Transparency needed when additional funding to academies is agreed with DfE

Janet Downs's picture

The Department for Education (DfE) says ‘additional funding’ to academies may be provided ‘In the most serious cases’.  But such funding is only awarded ‘as a last resort,’ the DfE insists.

Analysis of the DfE’s recovery plan for long term advances* shows there are cases where academy trusts have been advanced money when they don’t appear to be in dire financial difficulties.  Harris Federation, for example, owed the DfE £600k.

Other trusts receiving significant advances but which don’t appear to be struggling financially are:

CfBT Schools Trust.  Its accounts**for 2014/15 show CfBT owed £1m ‘falling due in more than one year’ to unnamed ‘creditors’.   (£0 in 2013/14).   The amount due to these long-term creditors has fallen roughly in line with the DfE recovery plan*.  This suggests the long-term creditor is the DfE.  The DfE recovery plan shows CfBT owing £854k.

The DfE says Ormiston Academies Trust owed £800k.   Repayments don’t begin until financial year 2020/22 with the last payment expected four years later. 

Ormiston’s accounts** show the trust received loans in academic year 2017/18 from the Education and Skills Funding Agency (ESFA).  These totalled £1,724,000: £1.1m for ‘cash flow management at certain academies’ and £624k for a pilot energy efficiency project.

The total amount owed to ESFA is £1,971,000 according to Ormiston's accounts.  £551k is repayable over nine year with interest of 1.83%.   The £1.1m is repayable over nine years with no interest.

Ormiston told Schools Week the advances were not  to solve financial problems (but the latest Ormiston accounts** said £1.1m was for ‘cash flow management’).  An Ormiston spokesperson said the trust wouldn’t have been able to take over Sandon Business and Enterprise College (SBEC), now Ormiston Meridian Academy, without an ESFA loan because of the school’s ‘financial position’.  But SBEC was a foundation school maintained by the local authority before becoming a sponsored academy.  Any deficit would have remained with the local authority.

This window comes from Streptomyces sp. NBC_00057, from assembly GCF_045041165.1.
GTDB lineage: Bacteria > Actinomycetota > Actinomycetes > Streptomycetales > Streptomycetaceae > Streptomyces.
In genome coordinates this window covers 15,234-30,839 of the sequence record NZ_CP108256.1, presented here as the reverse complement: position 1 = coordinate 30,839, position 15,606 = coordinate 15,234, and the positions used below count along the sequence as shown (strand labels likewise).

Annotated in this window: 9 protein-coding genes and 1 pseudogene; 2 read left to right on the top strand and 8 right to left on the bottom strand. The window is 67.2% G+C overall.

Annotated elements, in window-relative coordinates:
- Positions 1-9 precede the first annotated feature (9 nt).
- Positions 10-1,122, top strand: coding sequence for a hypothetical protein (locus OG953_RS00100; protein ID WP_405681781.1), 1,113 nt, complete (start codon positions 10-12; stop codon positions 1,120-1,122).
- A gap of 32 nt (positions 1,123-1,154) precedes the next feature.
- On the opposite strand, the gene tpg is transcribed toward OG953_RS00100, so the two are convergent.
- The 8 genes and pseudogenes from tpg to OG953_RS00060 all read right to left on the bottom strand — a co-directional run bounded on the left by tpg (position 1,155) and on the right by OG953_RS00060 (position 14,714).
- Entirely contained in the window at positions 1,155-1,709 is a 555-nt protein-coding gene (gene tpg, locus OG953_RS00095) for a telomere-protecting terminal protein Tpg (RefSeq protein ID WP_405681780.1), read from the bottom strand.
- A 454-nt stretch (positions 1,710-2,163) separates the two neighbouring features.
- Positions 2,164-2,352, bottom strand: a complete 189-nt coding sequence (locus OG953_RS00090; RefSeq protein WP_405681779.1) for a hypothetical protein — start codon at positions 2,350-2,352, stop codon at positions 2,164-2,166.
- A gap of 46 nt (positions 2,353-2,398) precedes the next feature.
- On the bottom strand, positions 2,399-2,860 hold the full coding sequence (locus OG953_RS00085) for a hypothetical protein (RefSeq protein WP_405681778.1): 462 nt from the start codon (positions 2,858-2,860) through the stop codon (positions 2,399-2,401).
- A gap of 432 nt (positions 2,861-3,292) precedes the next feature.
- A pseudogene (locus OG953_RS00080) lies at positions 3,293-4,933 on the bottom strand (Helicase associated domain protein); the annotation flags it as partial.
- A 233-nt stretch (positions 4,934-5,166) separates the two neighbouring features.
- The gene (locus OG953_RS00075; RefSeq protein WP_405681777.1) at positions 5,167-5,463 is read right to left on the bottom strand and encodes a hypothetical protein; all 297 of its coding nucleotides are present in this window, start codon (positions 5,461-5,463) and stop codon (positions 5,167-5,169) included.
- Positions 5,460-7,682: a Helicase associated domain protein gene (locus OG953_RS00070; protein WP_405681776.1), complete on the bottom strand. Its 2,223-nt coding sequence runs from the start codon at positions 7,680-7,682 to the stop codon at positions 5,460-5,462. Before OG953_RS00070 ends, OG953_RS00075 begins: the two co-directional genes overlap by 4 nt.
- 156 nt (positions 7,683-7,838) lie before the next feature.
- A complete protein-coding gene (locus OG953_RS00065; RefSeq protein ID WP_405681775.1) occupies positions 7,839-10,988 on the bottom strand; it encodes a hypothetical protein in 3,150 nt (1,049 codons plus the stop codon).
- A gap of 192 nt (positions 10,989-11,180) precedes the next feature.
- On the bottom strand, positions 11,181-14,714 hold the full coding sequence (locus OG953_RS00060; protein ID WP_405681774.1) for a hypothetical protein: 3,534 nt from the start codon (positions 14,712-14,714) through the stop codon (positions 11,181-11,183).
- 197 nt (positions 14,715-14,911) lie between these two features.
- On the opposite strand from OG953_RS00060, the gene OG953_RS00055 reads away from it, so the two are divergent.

These examples show ESFA advances don’t always appear to be ‘last resort’.  This raises questions about lack of consistency and transparency.

The Kreston report 2018, an annual academies benchmarking exercise, noted there'd been a rise in ‘additional money’ provided by ESFA or local authorities when academies need money for ‘cash flow purposes’ or in ‘unusual circumstances’ such as a fall in pupil numbers. 

There doesn’t seem to be any formula to decide whether the money is provided as a grant or a repayable advance, Kreston says.  Without a transparent procedure, the amount and repayment terms (if any) ‘can be down to the trusts’ powers of persuasion’.

‘…at a time where the official messages are that there is no further funding available, there appears to be a pool of money that can be accessed through skilful negotiation.

This is unacceptable. 



*Andrew Jolley unearthed the recovery plan in a much-delayed FoI response.

This is the fourth article discussing the DfE advances.  Earlier articles are here, here and here.

**Available from Companies House

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